In this video, research scientist and public domain plant breeder, Alan Kapuler, who prefers to be called “Mushroom”, takes us on a tour of his exotic greenhouse, a 21-year biodiversity experiment in Corvallis, Oregon, he refers to as Kinship Garden.
As Mushroom explains in the video, one central purpose of Kinship Garden is to learn which plants are possible to grow from the tropic and semi-tropic areas of the world. In addition, he has chosen to grow related plants based upon the newer phylogenetic classification (ANGIOSPERM PHYLOGENY) that provides an accurate picture of an organism’s place in the evolutionary tree of life.
“You can look at the greenhouse as an experiment that was successful. In the sense that it explored a bunch of stuff that we didn’t know, what will grow here, what will produce,” says Kapuler. He continues, “We are just finding out that a lot of the stuff we like to get from the tropics and semi-tropics, can we grow it here?” Kinship Garden is an ongoing experiment designed to answer those types of questions.
The other purpose is to collect and grow native foods and medicinal plants, and from the Native Americans, Wapato and Camas, whose roots were once part of their staple diet. Along with his daughter Dylana and her partner Mario (Peace Seedlings) they are growing some of the high nutrient -value native Andean root-based plants, including Yacon, Mashua and Oca. As Kapuler explains, much of the North American diet today is based upon nonnative grains (wheat and oats) that originated in Asia and the Fertile Crescent. Mushroom argues that switching to native and Andean root crops and away from large monoculture farming would improve both the environment and the nutritional quality of our diets.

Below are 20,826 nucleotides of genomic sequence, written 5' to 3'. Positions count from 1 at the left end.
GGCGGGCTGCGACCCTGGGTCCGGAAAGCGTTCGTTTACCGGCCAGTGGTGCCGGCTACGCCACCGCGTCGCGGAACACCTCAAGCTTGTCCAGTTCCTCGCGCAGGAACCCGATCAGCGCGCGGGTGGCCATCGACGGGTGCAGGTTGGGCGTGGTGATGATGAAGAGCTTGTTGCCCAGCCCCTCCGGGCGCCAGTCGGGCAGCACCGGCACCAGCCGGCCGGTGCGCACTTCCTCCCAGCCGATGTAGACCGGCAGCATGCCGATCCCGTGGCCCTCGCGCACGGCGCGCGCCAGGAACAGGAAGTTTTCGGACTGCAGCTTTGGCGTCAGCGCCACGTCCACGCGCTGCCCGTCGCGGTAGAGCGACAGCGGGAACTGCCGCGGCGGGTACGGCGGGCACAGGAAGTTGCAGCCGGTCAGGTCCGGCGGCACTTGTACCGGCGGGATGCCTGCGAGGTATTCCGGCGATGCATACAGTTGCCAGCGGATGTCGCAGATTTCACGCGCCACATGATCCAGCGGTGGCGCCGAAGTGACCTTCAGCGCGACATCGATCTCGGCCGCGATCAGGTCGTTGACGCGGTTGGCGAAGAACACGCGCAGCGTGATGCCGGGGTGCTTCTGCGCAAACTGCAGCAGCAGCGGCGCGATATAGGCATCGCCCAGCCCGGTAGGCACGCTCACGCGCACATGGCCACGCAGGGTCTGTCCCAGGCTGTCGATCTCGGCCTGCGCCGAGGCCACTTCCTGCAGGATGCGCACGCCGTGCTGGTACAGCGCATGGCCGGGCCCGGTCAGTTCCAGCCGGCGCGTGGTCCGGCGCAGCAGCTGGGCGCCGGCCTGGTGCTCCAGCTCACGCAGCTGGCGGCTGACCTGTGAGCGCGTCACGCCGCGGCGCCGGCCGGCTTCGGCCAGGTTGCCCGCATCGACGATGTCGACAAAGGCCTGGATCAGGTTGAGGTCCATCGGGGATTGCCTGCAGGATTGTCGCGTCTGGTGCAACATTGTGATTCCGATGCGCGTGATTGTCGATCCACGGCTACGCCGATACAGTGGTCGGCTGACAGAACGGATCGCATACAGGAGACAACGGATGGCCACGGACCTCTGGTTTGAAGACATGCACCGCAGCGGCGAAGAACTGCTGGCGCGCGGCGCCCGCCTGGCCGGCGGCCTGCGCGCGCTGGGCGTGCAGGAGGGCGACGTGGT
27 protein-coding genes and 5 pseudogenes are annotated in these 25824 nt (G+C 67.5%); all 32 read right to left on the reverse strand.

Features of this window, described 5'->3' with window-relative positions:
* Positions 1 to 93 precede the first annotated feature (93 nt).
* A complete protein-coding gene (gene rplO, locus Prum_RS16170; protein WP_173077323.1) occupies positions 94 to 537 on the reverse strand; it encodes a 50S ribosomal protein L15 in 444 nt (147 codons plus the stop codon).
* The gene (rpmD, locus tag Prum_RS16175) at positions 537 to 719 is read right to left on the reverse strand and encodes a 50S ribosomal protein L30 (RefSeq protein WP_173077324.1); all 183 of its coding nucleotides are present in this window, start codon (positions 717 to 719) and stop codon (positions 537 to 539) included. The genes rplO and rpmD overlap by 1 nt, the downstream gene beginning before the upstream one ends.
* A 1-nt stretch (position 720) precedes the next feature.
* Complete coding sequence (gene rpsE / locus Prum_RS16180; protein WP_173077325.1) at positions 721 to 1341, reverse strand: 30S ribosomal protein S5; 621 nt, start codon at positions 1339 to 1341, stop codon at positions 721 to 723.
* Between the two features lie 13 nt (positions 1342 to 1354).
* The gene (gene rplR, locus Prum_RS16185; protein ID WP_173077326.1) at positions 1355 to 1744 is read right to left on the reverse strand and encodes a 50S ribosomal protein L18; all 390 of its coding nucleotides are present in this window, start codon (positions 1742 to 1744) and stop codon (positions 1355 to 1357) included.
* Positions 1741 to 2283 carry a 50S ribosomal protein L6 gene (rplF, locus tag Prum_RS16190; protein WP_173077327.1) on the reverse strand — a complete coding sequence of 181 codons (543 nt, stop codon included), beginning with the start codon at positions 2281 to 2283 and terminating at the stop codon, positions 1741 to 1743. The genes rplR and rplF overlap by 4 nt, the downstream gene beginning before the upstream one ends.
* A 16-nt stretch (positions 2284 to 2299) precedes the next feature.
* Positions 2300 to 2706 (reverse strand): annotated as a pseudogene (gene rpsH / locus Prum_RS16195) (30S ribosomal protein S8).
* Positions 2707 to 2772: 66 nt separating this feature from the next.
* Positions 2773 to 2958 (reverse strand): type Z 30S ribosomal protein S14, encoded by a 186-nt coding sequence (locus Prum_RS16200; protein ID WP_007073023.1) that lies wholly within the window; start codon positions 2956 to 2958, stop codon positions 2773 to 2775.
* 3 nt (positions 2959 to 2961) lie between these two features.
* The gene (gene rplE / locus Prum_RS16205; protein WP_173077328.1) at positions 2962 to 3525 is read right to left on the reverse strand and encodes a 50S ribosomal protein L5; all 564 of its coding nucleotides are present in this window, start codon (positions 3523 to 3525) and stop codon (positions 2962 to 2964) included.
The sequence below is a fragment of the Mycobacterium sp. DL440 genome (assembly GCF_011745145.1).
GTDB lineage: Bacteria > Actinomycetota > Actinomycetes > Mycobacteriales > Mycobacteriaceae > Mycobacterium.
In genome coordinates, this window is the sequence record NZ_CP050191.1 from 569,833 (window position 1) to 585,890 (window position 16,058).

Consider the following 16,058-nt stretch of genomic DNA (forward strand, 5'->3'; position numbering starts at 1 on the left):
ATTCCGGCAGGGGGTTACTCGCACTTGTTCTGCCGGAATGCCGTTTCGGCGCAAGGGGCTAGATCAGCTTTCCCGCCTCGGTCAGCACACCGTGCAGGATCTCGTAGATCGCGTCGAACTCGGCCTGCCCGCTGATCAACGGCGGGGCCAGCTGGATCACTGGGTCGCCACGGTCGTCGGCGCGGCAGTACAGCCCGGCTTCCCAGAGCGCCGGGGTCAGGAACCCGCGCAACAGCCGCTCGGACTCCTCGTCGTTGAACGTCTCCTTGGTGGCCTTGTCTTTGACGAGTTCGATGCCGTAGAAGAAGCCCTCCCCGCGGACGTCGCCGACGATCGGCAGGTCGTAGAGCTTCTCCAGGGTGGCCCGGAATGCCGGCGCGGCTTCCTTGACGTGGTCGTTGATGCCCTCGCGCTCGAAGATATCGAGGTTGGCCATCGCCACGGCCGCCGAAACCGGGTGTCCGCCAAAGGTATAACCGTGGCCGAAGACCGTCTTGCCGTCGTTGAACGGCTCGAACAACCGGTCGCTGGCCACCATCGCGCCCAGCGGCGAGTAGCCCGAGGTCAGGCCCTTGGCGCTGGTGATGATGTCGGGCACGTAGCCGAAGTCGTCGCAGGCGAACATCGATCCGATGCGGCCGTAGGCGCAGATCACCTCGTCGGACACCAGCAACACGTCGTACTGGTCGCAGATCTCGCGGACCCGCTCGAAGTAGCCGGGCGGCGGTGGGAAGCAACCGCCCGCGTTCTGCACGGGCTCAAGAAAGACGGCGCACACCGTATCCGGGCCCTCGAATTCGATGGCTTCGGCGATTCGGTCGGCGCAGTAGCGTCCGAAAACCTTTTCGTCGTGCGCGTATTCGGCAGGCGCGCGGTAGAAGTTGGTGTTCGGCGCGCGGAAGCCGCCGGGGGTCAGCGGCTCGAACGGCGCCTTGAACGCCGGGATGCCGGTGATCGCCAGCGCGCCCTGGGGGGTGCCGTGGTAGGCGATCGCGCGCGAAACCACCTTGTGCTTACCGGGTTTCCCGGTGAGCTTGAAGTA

Growing food and discovering the wonders of biodiversity in the garden are intertwined with Kapuler’s expansive view of the world. Politics and the garden spring from the same soil of life; humanity and the fate of our planet are entwined with our food system and how we treat our fellow man and all living things. Somehow we must temper our hearts, we are but a speck of matter against the backdrop of the entire known universe, at large. Closer to home, Kapuler explains further about his greenhouse: “to collect species in the same family, and different genera, and make your own pattern and take a look at what goes on to figure out from your own experience, not from a book, not from a university, but in a garden. What is a genus? What is a species? What will cross with what? Can I make a tomato that tastes like an apricot?”
Kapuler sees his greenhouse as a way “for honoring the biodiversity of life”. “The humility to respect that life can not be owned and patented and that from a life dedicated to growing food plants, without a lot of financial resources, a way to have good health, an interesting life, do things that our kids would respect and participate in, find experimental methods of growing diversity which is always opening endlessly, because there are so many species.”
“We want to say that growing life is incredible. Being interested in diversity is thrilling and demanding and you don’t have to take time off, you can do it for the rest of your life,” says Mushroom with a grin.
In the video, Mushroom refers to Laniakee, a super cluster that includes our planet and that is moving toward the “Great Attractor”, a mysterious region of deep space. He sent me a link to the following video that provides additional context.
“On the edge of a super cluster, called Lanikea, in a galaxy called the Milky way, around a star we call “The Sun”, there’s a small blue planet, our home.”
- Kinship Garden Layout (used in the video)
- Mushroom’s Blog
- Alan Kapuler: Man of Science, Ideas, and Humanity
- Alan Kapuler: Man of Science, Ideas, and Humanity part 2
- Alan Kapuler: Open Pollinated Public Domain Plant Breeder part 3
- Alan Kapuler: Man of Science, Ideas, and Humanity part 4
- Alan Kapuler: His Garden and Thoughts on Life
Below are some pictures from his greenhouse: